Phosphodiesterase inhibitor

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A phosphodiesterase inhibitor is a drug that blocks one or more of the five subtypes of the enzyme phosphodiesterase (PDE), therefore preventing the inactivation of the intracellular second messengers cyclic adenosine monophosphate (cAMP) and cyclic guanosine monophosphate (cGMP) by the respective PDE subtype(s).

Contents

History

The different forms or subtypes of phosphodiesterase were initially isolated from rat brains by Uzunov and Weiss in 1972[1] and were soon afterwards shown to be selectively inhibited in the brain and in other tissues by a variety of drugs.[2][3] The potential for selective phosphodiesterase inhibitors as therapeutic agents was predicted as early as 1977 by Weiss and Hait.[4] This prediction meanwhile has proved to be true in a variety of fields.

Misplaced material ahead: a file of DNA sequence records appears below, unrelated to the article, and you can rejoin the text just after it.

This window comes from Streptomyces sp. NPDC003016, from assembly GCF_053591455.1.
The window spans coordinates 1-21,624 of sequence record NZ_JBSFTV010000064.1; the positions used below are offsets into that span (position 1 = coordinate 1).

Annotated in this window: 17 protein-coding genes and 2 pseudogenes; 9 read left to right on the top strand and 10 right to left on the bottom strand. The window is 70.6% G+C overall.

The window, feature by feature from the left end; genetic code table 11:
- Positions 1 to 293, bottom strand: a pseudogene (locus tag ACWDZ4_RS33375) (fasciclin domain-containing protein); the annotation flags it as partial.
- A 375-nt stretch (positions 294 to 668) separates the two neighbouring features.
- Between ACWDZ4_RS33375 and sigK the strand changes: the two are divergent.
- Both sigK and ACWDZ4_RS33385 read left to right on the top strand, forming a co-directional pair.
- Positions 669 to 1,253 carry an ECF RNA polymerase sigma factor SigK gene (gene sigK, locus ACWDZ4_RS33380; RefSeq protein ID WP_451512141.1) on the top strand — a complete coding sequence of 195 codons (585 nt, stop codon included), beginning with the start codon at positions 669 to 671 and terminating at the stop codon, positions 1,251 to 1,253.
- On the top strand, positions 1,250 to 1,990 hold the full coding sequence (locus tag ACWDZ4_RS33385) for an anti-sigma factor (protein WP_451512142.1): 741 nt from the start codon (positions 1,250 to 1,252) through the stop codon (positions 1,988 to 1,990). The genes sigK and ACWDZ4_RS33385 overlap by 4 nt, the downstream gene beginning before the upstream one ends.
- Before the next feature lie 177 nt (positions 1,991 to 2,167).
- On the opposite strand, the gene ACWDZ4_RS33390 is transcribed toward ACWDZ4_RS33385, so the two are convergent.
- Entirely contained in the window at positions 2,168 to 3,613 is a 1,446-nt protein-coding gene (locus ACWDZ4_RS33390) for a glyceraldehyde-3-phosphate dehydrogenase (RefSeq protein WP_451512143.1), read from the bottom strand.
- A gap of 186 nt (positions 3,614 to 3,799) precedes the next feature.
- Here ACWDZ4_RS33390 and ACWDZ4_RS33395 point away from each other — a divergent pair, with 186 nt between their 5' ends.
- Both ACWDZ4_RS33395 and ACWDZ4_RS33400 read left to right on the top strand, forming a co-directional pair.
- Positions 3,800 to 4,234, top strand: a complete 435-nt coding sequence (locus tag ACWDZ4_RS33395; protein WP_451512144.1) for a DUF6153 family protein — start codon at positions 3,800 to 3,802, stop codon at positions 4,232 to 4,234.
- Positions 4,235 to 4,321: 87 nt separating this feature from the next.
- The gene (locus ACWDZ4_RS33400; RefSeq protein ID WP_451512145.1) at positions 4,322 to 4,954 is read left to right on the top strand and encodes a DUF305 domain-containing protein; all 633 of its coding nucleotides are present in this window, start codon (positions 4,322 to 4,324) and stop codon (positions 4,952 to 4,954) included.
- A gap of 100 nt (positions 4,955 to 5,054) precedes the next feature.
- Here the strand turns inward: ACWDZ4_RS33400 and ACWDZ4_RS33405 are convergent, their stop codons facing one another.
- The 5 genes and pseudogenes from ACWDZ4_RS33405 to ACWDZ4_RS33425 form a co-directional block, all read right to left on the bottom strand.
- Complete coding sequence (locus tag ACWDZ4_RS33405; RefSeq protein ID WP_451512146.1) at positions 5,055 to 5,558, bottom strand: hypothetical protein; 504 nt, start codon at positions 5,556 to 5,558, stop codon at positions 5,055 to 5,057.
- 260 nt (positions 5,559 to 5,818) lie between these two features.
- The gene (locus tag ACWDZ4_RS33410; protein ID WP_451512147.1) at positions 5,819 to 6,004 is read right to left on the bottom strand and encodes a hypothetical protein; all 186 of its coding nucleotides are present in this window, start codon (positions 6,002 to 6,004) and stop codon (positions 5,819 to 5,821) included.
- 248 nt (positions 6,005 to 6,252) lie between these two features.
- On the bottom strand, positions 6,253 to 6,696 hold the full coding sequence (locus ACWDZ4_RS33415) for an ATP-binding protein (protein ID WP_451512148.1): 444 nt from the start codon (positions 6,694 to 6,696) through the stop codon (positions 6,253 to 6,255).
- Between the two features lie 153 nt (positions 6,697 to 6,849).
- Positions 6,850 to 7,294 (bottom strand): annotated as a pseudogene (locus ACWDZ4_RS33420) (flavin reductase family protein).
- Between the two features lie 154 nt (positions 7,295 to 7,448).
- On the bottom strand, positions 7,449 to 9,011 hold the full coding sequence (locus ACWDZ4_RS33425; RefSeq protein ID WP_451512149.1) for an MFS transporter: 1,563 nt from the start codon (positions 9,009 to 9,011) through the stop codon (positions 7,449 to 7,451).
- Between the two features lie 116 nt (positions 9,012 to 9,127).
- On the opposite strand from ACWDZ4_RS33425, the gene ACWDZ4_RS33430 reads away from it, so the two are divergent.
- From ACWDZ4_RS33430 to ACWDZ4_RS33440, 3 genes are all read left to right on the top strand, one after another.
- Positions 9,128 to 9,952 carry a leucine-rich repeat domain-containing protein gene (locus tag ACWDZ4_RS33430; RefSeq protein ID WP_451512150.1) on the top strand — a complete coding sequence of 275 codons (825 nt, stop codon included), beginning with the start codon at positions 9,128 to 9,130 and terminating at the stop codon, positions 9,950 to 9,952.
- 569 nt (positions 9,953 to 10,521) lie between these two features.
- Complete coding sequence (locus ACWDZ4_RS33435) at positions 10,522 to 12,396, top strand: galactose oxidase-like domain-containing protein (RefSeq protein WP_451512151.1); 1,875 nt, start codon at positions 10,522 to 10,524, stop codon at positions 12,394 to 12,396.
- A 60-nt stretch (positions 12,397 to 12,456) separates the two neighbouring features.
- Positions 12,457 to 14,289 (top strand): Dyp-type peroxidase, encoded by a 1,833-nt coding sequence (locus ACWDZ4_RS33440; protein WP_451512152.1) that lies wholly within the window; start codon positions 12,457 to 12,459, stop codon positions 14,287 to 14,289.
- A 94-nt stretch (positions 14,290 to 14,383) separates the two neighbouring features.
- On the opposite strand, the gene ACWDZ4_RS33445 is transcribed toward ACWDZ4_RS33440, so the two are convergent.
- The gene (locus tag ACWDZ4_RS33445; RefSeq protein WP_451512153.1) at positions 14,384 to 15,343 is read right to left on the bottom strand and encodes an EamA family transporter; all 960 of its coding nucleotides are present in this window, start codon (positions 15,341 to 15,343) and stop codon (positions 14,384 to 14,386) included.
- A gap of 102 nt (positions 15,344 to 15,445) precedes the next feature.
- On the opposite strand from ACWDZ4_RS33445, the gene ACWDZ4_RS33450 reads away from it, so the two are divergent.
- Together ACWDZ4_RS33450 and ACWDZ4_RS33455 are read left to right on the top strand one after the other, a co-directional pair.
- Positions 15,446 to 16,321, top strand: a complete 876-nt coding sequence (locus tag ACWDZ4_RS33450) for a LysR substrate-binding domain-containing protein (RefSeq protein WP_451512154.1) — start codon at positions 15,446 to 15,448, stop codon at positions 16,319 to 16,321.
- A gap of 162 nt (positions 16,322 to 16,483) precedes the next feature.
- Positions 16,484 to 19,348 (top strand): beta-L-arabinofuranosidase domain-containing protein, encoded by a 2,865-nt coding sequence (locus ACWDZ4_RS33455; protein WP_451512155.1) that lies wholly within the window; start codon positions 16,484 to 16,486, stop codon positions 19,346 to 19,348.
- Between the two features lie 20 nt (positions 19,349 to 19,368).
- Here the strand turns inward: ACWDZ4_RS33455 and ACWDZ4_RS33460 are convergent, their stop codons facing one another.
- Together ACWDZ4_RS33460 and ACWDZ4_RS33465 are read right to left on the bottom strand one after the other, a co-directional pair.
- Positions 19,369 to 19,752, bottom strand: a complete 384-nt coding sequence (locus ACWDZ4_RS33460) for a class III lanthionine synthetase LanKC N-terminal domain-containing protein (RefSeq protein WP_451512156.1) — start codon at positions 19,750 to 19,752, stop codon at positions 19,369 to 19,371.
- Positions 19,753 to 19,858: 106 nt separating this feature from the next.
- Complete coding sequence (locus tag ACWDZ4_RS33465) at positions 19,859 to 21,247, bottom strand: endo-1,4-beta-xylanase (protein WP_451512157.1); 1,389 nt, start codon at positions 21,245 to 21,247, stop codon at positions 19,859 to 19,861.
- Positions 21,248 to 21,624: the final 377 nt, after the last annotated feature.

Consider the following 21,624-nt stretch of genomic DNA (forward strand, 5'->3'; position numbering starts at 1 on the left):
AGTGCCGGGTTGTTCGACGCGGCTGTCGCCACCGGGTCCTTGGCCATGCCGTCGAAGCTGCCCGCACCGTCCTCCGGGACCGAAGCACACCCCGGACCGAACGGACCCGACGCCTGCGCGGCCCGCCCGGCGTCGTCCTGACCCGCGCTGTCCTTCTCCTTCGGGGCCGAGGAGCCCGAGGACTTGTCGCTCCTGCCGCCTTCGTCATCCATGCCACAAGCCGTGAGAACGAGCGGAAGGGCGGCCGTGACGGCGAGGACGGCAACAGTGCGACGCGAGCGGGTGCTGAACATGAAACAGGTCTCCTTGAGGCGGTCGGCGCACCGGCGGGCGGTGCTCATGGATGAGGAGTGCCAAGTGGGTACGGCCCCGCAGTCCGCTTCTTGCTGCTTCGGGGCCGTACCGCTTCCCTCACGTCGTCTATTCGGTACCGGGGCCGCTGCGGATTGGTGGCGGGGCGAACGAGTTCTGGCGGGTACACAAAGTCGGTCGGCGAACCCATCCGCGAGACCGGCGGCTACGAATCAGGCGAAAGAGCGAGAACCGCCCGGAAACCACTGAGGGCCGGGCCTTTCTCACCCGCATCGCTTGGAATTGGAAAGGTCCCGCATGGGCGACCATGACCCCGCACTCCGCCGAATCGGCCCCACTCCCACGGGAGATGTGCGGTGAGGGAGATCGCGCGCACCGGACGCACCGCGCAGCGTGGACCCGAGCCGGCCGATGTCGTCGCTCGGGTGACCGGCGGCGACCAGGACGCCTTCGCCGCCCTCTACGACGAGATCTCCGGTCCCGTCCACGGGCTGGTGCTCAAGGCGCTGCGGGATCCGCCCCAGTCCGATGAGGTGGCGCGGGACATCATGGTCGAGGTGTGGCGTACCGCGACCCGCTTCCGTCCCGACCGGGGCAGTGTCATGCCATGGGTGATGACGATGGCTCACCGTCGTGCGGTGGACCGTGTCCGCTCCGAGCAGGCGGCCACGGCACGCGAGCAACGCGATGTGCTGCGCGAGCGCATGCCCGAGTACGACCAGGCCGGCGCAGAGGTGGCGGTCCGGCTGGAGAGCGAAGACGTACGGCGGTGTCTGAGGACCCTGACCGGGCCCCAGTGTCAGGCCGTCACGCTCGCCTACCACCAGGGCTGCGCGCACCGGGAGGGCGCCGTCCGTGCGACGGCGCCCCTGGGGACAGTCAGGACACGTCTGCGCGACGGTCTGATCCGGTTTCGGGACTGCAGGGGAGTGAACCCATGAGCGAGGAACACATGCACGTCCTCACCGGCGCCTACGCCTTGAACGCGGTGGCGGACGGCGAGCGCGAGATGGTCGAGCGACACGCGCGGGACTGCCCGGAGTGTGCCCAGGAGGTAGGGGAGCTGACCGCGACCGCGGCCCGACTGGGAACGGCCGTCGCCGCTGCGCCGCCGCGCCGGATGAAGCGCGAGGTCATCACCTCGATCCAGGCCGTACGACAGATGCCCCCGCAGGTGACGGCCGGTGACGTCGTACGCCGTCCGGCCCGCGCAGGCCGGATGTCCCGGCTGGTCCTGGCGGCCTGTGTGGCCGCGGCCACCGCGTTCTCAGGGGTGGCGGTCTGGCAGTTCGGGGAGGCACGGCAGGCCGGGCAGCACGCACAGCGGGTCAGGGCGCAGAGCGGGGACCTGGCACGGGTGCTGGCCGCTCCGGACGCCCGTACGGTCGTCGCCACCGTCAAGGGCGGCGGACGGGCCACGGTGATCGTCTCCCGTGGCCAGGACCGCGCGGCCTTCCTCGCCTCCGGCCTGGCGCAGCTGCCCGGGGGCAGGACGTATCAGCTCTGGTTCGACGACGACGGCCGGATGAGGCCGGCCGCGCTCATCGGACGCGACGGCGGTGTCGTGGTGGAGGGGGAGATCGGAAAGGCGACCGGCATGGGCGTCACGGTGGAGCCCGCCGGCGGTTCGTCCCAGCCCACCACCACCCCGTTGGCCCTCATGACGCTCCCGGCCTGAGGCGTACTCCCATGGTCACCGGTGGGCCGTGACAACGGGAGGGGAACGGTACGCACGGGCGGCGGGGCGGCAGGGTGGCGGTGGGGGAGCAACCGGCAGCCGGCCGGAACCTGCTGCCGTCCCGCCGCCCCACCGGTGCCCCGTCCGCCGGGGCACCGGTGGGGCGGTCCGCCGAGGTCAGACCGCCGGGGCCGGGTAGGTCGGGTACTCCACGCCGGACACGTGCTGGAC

Classification

Nonselective phosphodiesterase inhibitors

Methylated xanthines and derivatives:[5]

Methylated xanthines act as both

But different analogues show varying potency at the numerous subtypes, and a wide range of synthetic xanthine derivatives (some nonmethylated) have been developed in the search for compounds with greater selectivity for phosphodiesterase enzyme or adenosine receptor subtypes.[10][11][12][13][14][15][16][17][18][19][20][21][22]

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